Take, for example, the career of the Bharat Sadhu Samaj’s first president, Tukdoji Mahraj. This one-time Gandhian and singer wound up becoming one of the founders and vice-presidents of the far-right Hindutva group, the Vishwa Hindu Parishad (VHP). Gulzarilal Nanda’s political fate offers another warning. For this cabinet minister, two-time interim prime minister and Congress stalwart, the chickens came home to roost when the very sadhus he had patronised launched an attack on Parliament.
On November 7, 1966, sadhus led a crowd of nearly 125,000 in a march from Red Fort to Parliament as part of a nationwide agitation to ban cow slaughter. The marchers soon turned into a mob. Wielding trishuls, swords and spears, they tried to breach Parliament. When repelled by police, they attacked the homes of Congress politicians and went on a rampage across the city, destroying property. The violence ended with eight dead, 40 seriously injured and 800 arrests. When the curfew was lifted two days later, in a sign of things to come, the Jana Sangh’s Atal Bihari Vajpayee defended one of the leaders of the mob in the Rajya Sabha. Nanda, now the home minister, was compelled to resign. He was, after all, a long-time supporter of these sadhus and their cause as a gaurakshak (cow protector) himself. It effectively brought an end to an illustrious political career.
Despite this, Indira Gandhi and the Congress party persisted in their encouragement of the Bharat Sadhu Samaj. Worried – as the Congress and AAP are today – about seeming insufficiently solicitous of Hindu sentiment, they pandered to the Sadhu Samaj and sought to cultivate Hindu support. But, as ever, this supposedly secular party was playing with fire, and on terrain much better suited to avowedly majoritarian politics. At the 1989 Kumbh Mela, three years after the Rajiv Gandhi government fatefully sanctioned opening the locks to Babri Masjid, the Bharat Sadhu Samaj began associating itself with the BJP-backed Ram Janmabhoomi movement. Soon the Sadhu Samaj’s programs began to sound indistinguishable from that of the VHP, with several calls to “reclaim” the site of the mosque in Ayodhya for a Ram temple.
The Bharat Sadhu Samaj had been created by the Congress. Their association with Congress was so clear that they began to be derisively referred to as “Congress Sadhus”. Despite the shock of the attack on Parliament in 1966, the Congress continued to indulge an organisation that was committed to emotive and divisive policies such as cow-protection and beef bans. Congress politicians continued to sing their praises at Kumbh Melas to harvest Hindu votes. In 1989, the Sadhu Samaj – a child of the Congress – unsurprisingly rebelled and turned on its parent, allying itself informally to the VHP and BJP. By the end of the 1990s, the BJP had, over the course of just a decade and a half, surged from single digit to triple digit seats in Parliament, largely on the back of this successful Ram Janmabhoomi mobilisation.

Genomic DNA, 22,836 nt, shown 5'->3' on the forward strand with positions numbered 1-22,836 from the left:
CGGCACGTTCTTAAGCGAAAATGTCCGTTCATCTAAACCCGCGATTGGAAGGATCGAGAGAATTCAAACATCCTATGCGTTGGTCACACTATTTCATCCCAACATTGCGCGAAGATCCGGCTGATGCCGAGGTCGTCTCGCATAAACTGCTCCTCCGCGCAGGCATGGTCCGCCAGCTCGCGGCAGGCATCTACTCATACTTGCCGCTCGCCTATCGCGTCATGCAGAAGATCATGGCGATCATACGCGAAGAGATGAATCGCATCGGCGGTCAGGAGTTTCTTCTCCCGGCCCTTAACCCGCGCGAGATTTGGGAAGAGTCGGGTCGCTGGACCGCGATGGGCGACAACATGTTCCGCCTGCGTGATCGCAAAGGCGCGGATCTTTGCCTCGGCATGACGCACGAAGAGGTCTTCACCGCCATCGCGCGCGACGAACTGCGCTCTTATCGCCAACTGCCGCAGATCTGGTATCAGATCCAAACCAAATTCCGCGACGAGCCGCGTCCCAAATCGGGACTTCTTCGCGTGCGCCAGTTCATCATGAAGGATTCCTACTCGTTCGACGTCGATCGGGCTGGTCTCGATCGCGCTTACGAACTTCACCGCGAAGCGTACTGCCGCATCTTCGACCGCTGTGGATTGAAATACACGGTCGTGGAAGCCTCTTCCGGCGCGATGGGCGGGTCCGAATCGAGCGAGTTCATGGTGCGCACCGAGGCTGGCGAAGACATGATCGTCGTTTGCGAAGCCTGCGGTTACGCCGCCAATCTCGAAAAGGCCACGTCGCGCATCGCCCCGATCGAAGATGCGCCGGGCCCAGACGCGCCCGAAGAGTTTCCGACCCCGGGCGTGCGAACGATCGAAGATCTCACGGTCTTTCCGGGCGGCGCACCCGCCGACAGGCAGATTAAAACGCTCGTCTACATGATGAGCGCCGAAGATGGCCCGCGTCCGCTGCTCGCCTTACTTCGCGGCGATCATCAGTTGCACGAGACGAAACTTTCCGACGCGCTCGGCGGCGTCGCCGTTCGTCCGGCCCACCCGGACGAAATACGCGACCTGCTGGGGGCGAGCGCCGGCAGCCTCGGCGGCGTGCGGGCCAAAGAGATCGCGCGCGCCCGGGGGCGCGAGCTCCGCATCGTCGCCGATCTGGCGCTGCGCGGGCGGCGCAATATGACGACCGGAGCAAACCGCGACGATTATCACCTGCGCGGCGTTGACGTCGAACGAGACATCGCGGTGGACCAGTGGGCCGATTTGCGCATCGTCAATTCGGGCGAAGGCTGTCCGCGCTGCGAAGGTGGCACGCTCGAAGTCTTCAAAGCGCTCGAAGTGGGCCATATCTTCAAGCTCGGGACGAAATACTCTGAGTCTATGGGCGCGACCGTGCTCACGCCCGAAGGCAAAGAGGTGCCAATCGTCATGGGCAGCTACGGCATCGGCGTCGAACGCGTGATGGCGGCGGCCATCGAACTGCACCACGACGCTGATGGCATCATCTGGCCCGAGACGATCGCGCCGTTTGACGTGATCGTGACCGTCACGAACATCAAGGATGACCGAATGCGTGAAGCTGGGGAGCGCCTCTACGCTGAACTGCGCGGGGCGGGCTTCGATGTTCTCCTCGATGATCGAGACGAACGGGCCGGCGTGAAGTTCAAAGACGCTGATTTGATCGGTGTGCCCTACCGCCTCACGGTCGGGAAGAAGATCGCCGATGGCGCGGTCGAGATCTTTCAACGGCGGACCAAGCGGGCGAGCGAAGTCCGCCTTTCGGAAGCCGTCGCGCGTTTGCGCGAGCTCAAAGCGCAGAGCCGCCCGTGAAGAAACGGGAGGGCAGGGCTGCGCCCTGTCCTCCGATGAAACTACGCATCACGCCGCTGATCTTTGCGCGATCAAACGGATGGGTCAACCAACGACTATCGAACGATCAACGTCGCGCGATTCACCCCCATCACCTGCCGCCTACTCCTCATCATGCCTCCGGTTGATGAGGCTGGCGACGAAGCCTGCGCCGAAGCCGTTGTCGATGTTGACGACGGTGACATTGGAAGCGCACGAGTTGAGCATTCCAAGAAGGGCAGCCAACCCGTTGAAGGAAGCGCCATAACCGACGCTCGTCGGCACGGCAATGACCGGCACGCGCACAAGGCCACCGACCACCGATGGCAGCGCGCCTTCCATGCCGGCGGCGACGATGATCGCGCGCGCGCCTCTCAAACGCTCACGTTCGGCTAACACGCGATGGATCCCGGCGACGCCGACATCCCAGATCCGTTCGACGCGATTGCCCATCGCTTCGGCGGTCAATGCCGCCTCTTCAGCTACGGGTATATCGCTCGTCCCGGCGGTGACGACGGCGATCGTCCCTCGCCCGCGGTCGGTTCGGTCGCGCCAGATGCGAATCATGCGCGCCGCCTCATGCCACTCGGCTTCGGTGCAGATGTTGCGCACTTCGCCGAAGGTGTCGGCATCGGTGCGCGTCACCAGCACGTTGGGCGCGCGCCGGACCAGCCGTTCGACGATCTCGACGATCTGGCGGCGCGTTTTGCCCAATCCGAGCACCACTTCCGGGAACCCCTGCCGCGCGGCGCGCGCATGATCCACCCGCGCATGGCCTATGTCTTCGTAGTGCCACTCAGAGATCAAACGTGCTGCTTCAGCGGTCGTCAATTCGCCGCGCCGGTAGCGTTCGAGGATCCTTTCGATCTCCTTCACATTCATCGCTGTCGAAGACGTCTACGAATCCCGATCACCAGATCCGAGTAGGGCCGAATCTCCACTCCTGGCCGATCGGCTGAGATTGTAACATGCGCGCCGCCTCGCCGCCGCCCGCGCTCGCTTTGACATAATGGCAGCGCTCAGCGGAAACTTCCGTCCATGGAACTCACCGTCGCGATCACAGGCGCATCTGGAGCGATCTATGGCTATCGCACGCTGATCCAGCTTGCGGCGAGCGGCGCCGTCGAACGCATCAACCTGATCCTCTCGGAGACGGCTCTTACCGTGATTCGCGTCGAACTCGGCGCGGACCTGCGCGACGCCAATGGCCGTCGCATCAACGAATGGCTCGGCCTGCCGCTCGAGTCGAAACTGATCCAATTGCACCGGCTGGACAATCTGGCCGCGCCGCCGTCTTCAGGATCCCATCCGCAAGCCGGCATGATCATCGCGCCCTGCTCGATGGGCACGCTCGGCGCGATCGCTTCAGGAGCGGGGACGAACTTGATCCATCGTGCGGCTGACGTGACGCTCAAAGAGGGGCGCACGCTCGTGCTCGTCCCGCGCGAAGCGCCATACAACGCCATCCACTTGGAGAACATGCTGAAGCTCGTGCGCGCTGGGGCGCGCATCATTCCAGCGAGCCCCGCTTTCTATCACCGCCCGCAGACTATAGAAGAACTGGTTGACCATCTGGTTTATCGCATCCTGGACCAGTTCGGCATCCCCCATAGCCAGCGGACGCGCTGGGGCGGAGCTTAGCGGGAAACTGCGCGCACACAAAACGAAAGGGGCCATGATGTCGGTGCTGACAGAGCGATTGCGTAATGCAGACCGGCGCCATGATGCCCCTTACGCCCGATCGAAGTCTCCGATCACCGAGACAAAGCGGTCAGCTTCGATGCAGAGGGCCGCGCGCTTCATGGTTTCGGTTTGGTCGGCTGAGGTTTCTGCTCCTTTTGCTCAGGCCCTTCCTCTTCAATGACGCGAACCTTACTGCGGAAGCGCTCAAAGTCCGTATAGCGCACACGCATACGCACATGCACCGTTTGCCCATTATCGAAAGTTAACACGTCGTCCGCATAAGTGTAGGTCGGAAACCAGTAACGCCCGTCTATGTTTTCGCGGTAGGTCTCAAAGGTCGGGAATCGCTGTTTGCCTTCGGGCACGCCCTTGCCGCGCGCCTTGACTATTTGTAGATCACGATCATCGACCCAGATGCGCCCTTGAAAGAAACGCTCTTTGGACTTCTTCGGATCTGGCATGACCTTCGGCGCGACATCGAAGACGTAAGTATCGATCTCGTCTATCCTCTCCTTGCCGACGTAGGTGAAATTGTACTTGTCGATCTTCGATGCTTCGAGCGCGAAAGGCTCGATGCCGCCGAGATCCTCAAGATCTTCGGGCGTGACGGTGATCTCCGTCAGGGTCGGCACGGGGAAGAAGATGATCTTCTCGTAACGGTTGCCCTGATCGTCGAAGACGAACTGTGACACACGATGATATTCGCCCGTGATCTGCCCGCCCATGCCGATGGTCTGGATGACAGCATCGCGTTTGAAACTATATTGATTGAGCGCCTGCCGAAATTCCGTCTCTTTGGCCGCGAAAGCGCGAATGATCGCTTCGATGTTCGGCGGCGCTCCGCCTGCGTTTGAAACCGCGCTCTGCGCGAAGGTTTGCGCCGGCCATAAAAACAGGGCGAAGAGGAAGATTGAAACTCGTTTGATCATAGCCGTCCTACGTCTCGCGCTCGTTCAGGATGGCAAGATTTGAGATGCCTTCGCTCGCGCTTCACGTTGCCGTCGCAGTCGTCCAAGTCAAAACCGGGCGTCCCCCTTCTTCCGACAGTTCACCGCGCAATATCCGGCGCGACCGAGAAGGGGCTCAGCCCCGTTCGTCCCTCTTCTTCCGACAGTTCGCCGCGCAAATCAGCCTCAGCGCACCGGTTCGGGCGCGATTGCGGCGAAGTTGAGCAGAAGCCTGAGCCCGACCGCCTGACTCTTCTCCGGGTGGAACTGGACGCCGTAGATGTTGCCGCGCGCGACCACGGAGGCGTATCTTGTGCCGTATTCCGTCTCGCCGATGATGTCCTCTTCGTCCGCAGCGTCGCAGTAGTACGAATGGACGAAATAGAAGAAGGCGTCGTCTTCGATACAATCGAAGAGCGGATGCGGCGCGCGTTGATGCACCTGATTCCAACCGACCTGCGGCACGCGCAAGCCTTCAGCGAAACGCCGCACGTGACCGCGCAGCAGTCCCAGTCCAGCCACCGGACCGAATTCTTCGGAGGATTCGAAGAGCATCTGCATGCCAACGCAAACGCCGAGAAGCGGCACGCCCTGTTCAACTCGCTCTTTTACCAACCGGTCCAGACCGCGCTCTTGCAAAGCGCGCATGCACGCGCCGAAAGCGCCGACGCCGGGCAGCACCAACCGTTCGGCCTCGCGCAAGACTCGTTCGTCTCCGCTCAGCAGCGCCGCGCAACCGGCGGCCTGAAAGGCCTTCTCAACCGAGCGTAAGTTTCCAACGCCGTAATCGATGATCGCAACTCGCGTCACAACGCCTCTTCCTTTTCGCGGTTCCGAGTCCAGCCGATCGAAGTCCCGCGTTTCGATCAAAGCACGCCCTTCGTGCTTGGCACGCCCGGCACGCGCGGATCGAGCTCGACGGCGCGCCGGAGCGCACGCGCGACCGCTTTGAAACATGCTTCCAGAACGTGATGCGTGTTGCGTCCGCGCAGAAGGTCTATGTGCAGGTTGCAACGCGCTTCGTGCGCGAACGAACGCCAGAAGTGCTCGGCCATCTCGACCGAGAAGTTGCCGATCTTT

In contemporary India – a Hindu nationalist India – even those opposed to the politics of communalisation sometimes argue that religion is too powerful a resource to be left solely in the hands of the Sangh parivar. The realistic path forward, they reason, is to parry the Hindutva thrust using Hinduism as a shield – either by making a display of Hindu faith and minimising association with Muslim religiosity, or selectively choosing not to condemn Hindutva aggression. What this view underestimates is not just the theoretical “slippery slope”, but also the very real evidence of how such gambits have recently played out. Even when such a stance may seem tame by comparison to the viciousness of unadulterated Hindutva, it is likely to erode the ground under their feet. Also, less instrumentally, and much more importantly, it fails to come to terms with the true price of such a strategy – the daily fear and insecurity of millions of Indian Muslims.
Nikhil Menon is the author of Planning Democracy: How a Professor, an Institute, and an Idea Shaped India (Penguin Viking, 2022). He is Assistant Professor of History at the University of Notre Dame.
This article first appeared in India in Transition, a publication of the Center for the Advanced Study of India, University of Pennsylvania.